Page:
If the blood pressure is preserved in a normal range, then the slowing of the heart rate isn't detrimental to cardiac output and the patient is not in danger. However, forcing the heart to speed up when under the influence of dexmedetomidine causes a marked increase in myocardial oxygen demand and work, which can be detrimental to the patient. If the patient appears to be suffering negative effects from this drug, the recommended treatment is to reverse it with atipamezole or administer fluid boluses.1

Another misunderstood drug is propofol. Many consider propofol to be safe and administer it liberally to compromised animals because it metabolizes quickly. However, propofol is a severe respiratory depressant and should be administered cautiously or even avoided in compromised patients. Adequate premedication and the administration of a tranquilizer, such as diazepam or a fentanyl bolus, on induction can greatly reduce the amount of propofol given and, thus, decrease the potential for anesthetic complications.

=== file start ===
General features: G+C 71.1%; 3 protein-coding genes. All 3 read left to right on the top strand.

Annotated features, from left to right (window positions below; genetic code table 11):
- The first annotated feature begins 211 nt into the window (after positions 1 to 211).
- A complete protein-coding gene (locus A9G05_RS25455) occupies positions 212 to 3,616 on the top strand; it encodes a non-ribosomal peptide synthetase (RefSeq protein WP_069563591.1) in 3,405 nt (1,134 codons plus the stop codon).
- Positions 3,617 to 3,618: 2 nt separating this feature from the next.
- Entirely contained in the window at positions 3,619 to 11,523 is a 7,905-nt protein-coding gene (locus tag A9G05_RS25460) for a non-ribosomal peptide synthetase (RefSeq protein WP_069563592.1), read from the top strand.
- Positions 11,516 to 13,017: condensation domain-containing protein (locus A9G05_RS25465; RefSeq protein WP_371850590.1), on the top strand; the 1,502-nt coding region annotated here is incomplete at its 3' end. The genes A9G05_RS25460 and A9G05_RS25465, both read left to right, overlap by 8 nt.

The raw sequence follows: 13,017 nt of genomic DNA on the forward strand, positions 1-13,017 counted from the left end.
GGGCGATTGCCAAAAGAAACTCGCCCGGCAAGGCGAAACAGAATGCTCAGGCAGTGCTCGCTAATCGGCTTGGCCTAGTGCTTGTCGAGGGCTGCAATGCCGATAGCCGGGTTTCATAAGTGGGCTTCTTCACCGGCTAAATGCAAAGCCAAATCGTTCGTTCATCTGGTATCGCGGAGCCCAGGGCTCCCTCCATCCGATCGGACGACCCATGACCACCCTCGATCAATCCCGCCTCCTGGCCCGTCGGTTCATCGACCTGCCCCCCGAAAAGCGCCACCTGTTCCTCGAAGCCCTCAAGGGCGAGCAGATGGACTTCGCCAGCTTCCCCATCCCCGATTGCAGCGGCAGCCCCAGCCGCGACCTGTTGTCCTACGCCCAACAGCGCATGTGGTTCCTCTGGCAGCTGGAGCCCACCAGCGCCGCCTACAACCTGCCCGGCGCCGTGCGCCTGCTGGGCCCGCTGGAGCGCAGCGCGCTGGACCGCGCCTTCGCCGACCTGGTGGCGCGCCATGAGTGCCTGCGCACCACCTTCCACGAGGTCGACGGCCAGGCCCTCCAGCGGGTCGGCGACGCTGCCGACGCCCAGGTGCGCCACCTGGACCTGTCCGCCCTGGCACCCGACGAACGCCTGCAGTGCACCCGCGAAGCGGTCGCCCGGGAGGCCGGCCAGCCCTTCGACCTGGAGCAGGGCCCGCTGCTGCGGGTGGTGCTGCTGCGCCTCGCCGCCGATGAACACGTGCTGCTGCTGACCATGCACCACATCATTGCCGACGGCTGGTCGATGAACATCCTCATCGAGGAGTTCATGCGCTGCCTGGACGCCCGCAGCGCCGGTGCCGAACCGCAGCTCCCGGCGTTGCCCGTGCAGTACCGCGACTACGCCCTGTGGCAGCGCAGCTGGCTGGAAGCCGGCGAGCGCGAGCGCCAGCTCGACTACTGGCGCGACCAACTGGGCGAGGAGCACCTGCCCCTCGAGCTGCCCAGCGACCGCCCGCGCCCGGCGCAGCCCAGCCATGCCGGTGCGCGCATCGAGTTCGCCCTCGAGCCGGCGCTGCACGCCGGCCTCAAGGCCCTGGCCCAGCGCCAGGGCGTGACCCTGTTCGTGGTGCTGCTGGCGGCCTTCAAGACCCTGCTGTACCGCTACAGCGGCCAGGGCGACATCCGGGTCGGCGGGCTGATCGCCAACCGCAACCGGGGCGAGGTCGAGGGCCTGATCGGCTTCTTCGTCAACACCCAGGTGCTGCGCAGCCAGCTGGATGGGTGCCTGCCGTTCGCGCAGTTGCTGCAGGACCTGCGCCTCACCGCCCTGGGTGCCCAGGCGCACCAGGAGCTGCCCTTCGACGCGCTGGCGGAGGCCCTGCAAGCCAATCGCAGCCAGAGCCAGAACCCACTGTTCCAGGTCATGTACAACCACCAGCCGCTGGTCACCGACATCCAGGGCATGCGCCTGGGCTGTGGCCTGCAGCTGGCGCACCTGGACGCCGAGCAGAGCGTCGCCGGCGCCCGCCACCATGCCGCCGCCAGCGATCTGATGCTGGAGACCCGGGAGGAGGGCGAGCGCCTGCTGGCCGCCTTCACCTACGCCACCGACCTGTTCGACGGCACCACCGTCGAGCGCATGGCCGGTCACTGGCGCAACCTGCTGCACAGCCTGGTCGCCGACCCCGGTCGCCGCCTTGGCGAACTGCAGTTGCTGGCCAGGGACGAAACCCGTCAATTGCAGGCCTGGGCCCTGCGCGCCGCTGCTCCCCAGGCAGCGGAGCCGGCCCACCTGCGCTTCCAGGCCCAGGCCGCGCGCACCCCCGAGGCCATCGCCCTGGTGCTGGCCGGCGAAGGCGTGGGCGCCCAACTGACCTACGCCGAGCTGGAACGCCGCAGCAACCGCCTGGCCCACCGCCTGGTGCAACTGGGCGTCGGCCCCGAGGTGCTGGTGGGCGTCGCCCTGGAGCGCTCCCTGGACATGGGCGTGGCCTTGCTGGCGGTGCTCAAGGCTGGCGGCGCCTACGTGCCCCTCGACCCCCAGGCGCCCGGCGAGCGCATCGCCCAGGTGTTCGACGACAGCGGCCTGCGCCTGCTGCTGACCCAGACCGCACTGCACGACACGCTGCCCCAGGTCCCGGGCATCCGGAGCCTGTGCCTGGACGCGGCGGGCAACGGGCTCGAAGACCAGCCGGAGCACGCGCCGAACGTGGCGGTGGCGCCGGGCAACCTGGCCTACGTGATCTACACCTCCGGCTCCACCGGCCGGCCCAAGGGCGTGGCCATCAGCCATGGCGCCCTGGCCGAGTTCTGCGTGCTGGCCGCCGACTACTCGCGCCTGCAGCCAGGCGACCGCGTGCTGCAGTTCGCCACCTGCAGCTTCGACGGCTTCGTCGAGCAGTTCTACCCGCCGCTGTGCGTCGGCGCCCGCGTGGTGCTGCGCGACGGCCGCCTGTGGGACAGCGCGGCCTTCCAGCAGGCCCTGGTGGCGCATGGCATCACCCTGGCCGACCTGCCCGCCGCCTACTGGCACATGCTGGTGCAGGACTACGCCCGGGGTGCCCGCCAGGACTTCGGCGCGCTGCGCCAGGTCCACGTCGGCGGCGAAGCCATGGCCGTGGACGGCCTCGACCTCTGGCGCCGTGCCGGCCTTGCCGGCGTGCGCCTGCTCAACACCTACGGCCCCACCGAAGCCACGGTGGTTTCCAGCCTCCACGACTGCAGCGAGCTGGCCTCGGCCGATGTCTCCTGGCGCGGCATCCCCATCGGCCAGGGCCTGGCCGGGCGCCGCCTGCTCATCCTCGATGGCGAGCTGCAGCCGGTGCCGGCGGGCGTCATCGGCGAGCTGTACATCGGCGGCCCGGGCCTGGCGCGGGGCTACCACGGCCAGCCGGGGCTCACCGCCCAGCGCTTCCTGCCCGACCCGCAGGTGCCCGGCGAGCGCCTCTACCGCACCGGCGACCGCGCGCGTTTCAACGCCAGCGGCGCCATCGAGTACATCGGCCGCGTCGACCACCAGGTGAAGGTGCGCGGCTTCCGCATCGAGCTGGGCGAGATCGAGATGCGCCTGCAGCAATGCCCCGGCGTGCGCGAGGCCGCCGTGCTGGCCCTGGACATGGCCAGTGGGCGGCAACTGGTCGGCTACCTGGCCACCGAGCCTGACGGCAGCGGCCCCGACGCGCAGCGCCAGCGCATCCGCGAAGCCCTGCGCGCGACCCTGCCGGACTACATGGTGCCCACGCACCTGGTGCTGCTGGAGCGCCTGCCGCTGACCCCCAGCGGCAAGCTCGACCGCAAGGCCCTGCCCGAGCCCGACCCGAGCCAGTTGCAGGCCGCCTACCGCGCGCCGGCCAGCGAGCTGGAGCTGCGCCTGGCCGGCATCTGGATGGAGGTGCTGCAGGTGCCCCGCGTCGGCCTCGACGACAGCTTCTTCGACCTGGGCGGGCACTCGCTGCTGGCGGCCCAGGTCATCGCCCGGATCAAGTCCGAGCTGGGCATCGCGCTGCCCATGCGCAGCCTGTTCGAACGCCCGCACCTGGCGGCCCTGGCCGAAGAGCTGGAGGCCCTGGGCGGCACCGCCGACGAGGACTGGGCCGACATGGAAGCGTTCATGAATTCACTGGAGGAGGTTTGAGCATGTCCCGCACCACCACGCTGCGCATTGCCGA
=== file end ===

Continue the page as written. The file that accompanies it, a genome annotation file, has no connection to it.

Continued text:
For many years, acepromazine was considered dangerous in animals with seizure potential since it was thought to decrease the seizure threshold. That has since been proven to be erroneous, and many neurologists give it to seizure patients as a sedative during the postictal phase. Its use in anesthesia has decreased over the years because it can cause hypotension and splenic enlargement, but these risks are minimized with low doses (0.02 to 0.05 mg/kg). It can be a beneficial drug to add to a clinic's drug supply because it has a synergistic effect with opioids.

Avoiding these four practices should help reduce the amount of negative anesthetic experiences in your practice. However, nobody is perfect. If you do make a mistake, it is imperative to bring it to the doctor's attention as soon as you recognize it so proper action can be taken. Trouble ensues and patients suffer when you do not tell anyone about a mistake. Treat mistakes as learning experiences by looking at what brought them about and enacting policies to prevent them from happening again.

Jennifer Keefe, CVT, VTS (ECC, anesthesia), is anesthesia supervisor at Angell Animal Medical Center in Boston, Mass.


1. Moses L. Use of glycopyrrolate contraindicated with Domitor. Circulated at Angell Memorial Animal Hospital, Boston, Mass: 2006.